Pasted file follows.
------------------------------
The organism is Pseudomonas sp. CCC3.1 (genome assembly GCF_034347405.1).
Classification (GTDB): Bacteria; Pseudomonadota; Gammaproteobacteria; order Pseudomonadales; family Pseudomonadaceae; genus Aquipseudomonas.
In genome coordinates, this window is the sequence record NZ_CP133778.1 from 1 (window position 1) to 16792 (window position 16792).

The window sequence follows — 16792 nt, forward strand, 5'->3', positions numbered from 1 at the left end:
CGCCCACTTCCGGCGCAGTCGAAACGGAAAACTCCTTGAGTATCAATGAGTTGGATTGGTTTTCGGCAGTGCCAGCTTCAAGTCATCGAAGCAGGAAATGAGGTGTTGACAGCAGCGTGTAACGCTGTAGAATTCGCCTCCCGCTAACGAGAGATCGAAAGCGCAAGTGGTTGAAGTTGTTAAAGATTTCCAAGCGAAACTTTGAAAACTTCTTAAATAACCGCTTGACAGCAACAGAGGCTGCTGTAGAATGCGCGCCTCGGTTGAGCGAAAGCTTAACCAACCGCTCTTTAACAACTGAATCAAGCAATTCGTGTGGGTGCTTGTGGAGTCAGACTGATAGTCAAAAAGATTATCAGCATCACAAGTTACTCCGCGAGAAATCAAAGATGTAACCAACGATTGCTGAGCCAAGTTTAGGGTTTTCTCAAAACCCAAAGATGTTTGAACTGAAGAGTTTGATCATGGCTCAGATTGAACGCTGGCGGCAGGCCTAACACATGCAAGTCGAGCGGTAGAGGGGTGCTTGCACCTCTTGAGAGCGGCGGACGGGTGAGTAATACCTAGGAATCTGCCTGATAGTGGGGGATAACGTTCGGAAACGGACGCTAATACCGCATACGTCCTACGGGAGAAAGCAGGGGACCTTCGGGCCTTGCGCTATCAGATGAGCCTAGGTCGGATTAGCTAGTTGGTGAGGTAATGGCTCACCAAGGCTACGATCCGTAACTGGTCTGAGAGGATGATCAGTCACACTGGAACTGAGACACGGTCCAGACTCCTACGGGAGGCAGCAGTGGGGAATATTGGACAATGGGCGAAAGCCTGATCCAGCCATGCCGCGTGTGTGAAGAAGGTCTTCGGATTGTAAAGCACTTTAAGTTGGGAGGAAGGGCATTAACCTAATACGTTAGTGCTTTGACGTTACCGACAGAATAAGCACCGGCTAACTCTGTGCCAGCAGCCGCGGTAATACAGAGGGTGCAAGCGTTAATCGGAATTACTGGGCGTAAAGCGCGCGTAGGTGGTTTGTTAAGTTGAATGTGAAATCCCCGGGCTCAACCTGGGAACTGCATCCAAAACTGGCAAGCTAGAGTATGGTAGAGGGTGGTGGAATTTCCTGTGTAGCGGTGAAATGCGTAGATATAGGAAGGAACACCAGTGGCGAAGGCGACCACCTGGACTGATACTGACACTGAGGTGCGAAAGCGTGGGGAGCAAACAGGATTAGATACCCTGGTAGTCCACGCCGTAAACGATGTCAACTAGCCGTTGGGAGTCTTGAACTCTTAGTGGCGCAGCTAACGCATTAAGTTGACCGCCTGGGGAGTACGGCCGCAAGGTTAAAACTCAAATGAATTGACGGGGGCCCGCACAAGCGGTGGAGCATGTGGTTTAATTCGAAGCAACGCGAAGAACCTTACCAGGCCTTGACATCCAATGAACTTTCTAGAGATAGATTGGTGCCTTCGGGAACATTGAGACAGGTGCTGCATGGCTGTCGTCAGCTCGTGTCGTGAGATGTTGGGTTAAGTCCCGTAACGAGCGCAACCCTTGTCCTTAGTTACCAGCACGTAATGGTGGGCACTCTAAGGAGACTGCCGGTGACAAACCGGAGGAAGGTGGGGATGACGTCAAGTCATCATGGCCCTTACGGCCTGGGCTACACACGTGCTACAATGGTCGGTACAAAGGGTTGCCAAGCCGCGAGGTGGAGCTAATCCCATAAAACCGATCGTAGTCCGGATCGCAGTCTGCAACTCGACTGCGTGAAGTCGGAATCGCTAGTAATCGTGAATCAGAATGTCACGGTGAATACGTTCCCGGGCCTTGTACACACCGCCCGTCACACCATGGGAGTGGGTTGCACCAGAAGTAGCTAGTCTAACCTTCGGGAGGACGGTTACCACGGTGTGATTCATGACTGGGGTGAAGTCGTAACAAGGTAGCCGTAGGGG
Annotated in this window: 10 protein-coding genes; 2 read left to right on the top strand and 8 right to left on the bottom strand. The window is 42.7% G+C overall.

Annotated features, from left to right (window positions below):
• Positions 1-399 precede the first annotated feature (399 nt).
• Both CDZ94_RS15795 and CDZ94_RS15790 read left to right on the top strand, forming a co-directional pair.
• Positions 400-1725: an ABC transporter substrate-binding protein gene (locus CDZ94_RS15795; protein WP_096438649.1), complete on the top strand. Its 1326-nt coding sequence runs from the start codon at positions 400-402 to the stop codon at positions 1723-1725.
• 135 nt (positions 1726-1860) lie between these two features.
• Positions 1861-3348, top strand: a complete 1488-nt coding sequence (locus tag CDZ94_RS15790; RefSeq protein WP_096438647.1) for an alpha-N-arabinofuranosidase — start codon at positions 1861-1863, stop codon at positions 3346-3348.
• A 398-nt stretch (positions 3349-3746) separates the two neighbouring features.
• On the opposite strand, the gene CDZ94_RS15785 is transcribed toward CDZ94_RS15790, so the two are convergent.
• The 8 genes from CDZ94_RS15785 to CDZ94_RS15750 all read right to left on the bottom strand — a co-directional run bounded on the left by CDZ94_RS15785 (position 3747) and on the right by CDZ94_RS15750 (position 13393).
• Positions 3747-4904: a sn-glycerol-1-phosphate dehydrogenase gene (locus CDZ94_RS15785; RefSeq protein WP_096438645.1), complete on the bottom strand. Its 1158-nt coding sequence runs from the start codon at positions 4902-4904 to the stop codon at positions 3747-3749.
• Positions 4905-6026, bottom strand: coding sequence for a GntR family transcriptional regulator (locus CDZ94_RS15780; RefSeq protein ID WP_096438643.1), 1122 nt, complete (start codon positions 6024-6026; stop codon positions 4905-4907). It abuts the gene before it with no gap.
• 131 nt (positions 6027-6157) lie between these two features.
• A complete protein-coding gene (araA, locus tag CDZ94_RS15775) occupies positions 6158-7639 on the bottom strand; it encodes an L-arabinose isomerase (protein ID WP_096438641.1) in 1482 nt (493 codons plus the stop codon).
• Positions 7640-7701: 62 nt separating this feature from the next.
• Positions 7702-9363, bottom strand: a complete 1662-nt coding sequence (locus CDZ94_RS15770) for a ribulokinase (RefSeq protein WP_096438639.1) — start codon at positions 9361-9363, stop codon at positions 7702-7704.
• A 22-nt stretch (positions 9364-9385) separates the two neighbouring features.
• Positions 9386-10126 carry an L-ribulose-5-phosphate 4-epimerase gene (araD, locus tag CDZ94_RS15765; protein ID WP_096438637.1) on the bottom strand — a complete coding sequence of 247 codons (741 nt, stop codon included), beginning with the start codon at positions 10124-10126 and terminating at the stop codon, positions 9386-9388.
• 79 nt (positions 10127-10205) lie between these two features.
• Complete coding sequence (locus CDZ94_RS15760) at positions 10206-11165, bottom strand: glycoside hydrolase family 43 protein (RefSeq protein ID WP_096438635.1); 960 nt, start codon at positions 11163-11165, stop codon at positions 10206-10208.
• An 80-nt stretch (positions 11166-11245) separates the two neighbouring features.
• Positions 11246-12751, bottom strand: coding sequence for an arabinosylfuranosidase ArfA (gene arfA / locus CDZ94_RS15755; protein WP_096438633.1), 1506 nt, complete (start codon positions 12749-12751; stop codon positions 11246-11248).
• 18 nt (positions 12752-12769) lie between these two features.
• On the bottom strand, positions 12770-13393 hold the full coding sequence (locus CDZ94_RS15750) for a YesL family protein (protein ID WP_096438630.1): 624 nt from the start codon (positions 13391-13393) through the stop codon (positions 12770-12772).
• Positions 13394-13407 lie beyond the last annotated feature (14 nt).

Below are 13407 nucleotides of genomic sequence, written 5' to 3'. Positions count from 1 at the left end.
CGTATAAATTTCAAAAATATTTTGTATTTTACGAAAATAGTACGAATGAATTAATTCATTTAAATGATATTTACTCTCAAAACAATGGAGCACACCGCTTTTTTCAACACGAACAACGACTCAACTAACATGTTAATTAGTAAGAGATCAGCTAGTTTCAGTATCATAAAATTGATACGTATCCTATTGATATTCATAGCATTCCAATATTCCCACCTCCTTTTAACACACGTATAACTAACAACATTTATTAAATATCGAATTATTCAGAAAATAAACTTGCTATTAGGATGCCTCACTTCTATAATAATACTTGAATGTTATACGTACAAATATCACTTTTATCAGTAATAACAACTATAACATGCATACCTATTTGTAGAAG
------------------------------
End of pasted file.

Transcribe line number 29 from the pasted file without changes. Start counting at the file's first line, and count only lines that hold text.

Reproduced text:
• On the bottom strand, positions 12770-13393 hold the full coding sequence (locus CDZ94_RS15750) for a YesL family protein (protein ID WP_096438630.1): 624 nt from the start codon (positions 13391-13393) through the stop codon (positions 12770-12772).